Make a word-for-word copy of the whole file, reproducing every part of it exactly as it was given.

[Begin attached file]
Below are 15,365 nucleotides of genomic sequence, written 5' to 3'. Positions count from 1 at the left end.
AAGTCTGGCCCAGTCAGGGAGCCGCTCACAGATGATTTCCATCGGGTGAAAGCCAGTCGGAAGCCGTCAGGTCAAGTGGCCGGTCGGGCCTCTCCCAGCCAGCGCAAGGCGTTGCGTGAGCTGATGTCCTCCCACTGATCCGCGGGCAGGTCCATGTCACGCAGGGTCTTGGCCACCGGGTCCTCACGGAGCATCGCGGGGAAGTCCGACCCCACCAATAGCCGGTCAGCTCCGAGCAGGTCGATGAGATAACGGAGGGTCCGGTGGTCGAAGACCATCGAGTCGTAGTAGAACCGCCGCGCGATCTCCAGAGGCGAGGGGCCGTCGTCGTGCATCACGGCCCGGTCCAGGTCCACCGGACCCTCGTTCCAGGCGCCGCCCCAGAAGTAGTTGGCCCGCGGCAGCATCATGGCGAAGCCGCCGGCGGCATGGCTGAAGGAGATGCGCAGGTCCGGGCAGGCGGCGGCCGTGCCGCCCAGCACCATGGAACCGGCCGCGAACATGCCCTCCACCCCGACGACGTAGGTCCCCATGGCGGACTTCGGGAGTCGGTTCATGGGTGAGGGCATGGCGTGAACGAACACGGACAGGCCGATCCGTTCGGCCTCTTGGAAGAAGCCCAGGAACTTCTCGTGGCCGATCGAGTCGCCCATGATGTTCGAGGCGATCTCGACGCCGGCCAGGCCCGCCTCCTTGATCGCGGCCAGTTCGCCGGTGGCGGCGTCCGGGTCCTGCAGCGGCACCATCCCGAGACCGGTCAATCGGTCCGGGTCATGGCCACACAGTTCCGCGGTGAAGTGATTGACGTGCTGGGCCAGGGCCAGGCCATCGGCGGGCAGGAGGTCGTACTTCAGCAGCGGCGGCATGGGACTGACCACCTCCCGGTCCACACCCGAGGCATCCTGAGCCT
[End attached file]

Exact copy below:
Below are 15,365 nucleotides of genomic sequence, written 5' to 3'. Positions count from 1 at the left end.
AAGTCTGGCCCAGTCAGGGAGCCGCTCACAGATGATTTCCATCGGGTGAAAGCCAGTCGGAAGCCGTCAGGTCAAGTGGCCGGTCGGGCCTCTCCCAGCCAGCGCAAGGCGTTGCGTGAGCTGATGTCCTCCCACTGATCCGCGGGCAGGTCCATGTCACGCAGGGTCTTGGCCACCGGGTCCTCACGGAGCATCGCGGGGAAGTCCGACCCCACCAATAGCCGGTCAGCTCCGAGCAGGTCGATGAGATAACGGAGGGTCCGGTGGTCGAAGACCATCGAGTCGTAGTAGAACCGCCGCGCGATCTCCAGAGGCGAGGGGCCGTCGTCGTGCATCACGGCCCGGTCCAGGTCCACCGGACCCTCGTTCCAGGCGCCGCCCCAGAAGTAGTTGGCCCGCGGCAGCATCATGGCGAAGCCGCCGGCGGCATGGCTGAAGGAGATGCGCAGGTCCGGGCAGGCGGCGGCCGTGCCGCCCAGCACCATGGAACCGGCCGCGAACATGCCCTCCACCCCGACGACGTAGGTCCCCATGGCGGACTTCGGGAGTCGGTTCATGGGTGAGGGCATGGCGTGAACGAACACGGACAGGCCGATCCGTTCGGCCTCTTGGAAGAAGCCCAGGAACTTCTCGTGGCCGATCGAGTCGCCCATGATGTTCGAGGCGATCTCGACGCCGGCCAGGCCCGCCTCCTTGATCGCGGCCAGTTCGCCGGTGGCGGCGTCCGGGTCCTGCAGCGGCACCATCCCGAGACCGGTCAATCGGTCCGGGTCATGGCCACACAGTTCCGCGGTGAAGTGATTGACGTGCTGGGCCAGGGCCAGGCCATCGGCGGGCAGGAGGTCGTACTTCAGCAGCGGCGGCATGGGACTGACCACCTCCCGGTCCACACCCGAGGCATCCTGAGCCT